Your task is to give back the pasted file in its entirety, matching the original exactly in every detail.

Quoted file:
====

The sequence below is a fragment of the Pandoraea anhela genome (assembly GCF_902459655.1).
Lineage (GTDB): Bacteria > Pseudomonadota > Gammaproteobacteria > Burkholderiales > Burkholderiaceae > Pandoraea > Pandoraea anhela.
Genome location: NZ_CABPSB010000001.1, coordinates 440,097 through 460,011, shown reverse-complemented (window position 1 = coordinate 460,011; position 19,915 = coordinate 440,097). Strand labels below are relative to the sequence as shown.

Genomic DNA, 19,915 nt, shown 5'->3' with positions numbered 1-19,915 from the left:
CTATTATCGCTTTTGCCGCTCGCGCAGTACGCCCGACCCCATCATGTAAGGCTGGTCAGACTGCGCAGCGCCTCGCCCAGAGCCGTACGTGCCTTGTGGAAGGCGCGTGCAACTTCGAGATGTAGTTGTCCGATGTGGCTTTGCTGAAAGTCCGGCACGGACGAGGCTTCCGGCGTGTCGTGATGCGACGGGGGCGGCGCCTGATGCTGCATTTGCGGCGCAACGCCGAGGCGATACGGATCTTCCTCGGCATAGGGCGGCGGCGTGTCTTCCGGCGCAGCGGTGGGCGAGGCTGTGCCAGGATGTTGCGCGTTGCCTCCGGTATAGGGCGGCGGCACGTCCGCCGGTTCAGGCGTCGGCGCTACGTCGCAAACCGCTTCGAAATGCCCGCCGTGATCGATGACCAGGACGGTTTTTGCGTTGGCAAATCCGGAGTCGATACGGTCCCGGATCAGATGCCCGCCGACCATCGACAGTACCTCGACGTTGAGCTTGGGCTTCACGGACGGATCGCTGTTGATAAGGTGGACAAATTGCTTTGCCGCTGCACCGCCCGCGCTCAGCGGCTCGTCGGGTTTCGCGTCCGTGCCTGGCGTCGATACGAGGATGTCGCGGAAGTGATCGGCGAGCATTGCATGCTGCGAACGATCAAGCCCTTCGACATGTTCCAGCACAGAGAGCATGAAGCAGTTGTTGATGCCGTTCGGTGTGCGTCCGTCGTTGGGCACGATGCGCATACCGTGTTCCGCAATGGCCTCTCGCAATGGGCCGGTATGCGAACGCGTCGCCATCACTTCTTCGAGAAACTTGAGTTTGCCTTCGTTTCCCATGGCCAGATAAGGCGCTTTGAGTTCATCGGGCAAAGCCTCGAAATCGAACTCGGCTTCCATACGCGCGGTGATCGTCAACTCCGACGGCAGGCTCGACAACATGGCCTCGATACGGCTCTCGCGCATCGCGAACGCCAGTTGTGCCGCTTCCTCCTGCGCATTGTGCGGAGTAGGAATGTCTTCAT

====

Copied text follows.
The sequence below is a fragment of the Pandoraea anhela genome (assembly GCF_902459655.1).
Lineage (GTDB): Bacteria > Pseudomonadota > Gammaproteobacteria > Burkholderiales > Burkholderiaceae > Pandoraea > Pandoraea anhela.
Genome location: NZ_CABPSB010000001.1, coordinates 440,097 through 460,011, shown reverse-complemented (window position 1 = coordinate 460,011; position 19,915 = coordinate 440,097). Strand labels below are relative to the sequence as shown.

Genomic DNA, 19,915 nt, shown 5'->3' with positions numbered 1-19,915 from the left:
CTATTATCGCTTTTGCCGCTCGCGCAGTACGCCCGACCCCATCATGTAAGGCTGGTCAGACTGCGCAGCGCCTCGCCCAGAGCCGTACGTGCCTTGTGGAAGGCGCGTGCAACTTCGAGATGTAGTTGTCCGATGTGGCTTTGCTGAAAGTCCGGCACGGACGAGGCTTCCGGCGTGTCGTGATGCGACGGGGGCGGCGCCTGATGCTGCATTTGCGGCGCAACGCCGAGGCGATACGGATCTTCCTCGGCATAGGGCGGCGGCGTGTCTTCCGGCGCAGCGGTGGGCGAGGCTGTGCCAGGATGTTGCGCGTTGCCTCCGGTATAGGGCGGCGGCACGTCCGCCGGTTCAGGCGTCGGCGCTACGTCGCAAACCGCTTCGAAATGCCCGCCGTGATCGATGACCAGGACGGTTTTTGCGTTGGCAAATCCGGAGTCGATACGGTCCCGGATCAGATGCCCGCCGACCATCGACAGTACCTCGACGTTGAGCTTGGGCTTCACGGACGGATCGCTGTTGATAAGGTGGACAAATTGCTTTGCCGCTGCACCGCCCGCGCTCAGCGGCTCGTCGGGTTTCGCGTCCGTGCCTGGCGTCGATACGAGGATGTCGCGGAAGTGATCGGCGAGCATTGCATGCTGCGAACGATCAAGCCCTTCGACATGTTCCAGCACAGAGAGCATGAAGCAGTTGTTGATGCCGTTCGGTGTGCGTCCGTCGTTGGGCACGATGCGCATACCGTGTTCCGCAATGGCCTCTCGCAATGGGCCGGTATGCGAACGCGTCGCCATCACTTCTTCGAGAAACTTGAGTTTGCCTTCGTTTCCCATGGCCAGATAAGGCGCTTTGAGTTCATCGGGCAAAGCCTCGAAATCGAACTCGGCTTCCATACGCGCGGTGATCGTCAACTCCGACGGCAGGCTCGACAACATGGCCTCGATACGGCTCTCGCGCATCGCGAACGCCAGTTGTGCCGCTTCCTCCTGCGCATTGTGCGGAGTAGGAATGTCTTCAT